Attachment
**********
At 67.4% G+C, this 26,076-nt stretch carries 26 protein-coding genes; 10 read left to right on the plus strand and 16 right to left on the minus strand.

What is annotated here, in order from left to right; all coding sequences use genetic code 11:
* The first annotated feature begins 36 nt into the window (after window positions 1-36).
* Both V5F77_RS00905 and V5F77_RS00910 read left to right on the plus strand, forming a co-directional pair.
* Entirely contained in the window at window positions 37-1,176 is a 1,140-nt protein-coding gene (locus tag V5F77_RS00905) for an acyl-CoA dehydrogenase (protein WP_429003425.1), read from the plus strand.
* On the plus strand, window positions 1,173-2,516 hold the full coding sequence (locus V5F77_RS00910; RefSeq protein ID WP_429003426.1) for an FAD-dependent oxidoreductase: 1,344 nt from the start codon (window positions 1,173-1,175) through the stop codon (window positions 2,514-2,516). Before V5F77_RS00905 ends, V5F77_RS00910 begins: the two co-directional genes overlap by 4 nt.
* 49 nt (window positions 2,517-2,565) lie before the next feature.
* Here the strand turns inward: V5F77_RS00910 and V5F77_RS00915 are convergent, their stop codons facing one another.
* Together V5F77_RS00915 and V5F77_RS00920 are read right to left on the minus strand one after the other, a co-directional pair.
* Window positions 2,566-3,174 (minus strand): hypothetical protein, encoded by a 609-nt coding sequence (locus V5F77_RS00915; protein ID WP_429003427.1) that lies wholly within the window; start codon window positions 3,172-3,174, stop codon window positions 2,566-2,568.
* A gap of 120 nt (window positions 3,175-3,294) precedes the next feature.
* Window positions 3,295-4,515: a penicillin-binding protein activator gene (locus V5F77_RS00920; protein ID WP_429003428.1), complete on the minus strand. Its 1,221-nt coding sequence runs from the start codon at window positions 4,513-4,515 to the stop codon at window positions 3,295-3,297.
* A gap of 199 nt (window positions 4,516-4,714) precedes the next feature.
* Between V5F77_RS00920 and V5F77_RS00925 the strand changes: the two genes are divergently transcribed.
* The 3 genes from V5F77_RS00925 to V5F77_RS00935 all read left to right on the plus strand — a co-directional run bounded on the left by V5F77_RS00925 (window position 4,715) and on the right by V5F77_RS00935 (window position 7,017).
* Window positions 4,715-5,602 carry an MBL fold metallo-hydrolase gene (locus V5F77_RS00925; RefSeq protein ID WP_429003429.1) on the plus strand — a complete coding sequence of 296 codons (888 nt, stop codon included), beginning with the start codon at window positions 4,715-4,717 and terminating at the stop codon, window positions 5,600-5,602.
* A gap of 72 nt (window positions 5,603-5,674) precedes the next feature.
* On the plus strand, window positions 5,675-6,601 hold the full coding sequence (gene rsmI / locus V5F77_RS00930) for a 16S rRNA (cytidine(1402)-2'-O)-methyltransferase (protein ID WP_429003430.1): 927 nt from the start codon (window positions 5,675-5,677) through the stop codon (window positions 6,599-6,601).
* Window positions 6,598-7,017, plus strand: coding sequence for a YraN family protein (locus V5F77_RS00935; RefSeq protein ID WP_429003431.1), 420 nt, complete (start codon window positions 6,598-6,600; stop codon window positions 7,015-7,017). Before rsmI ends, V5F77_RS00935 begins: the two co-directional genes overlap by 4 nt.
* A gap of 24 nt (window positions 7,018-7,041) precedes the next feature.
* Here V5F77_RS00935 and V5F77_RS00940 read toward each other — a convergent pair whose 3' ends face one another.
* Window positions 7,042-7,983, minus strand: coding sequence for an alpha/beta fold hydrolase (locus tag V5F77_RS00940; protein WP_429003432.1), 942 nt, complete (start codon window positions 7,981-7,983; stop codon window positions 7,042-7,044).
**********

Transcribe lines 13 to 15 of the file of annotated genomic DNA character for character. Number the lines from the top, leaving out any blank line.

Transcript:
* A gap of 199 nt (window positions 4,516-4,714) precedes the next feature.
* Between V5F77_RS00920 and V5F77_RS00925 the strand changes: the two genes are divergently transcribed.
* The 3 genes from V5F77_RS00925 to V5F77_RS00935 all read left to right on the plus strand — a co-directional run bounded on the left by V5F77_RS00925 (window position 4,715) and on the right by V5F77_RS00935 (window position 7,017).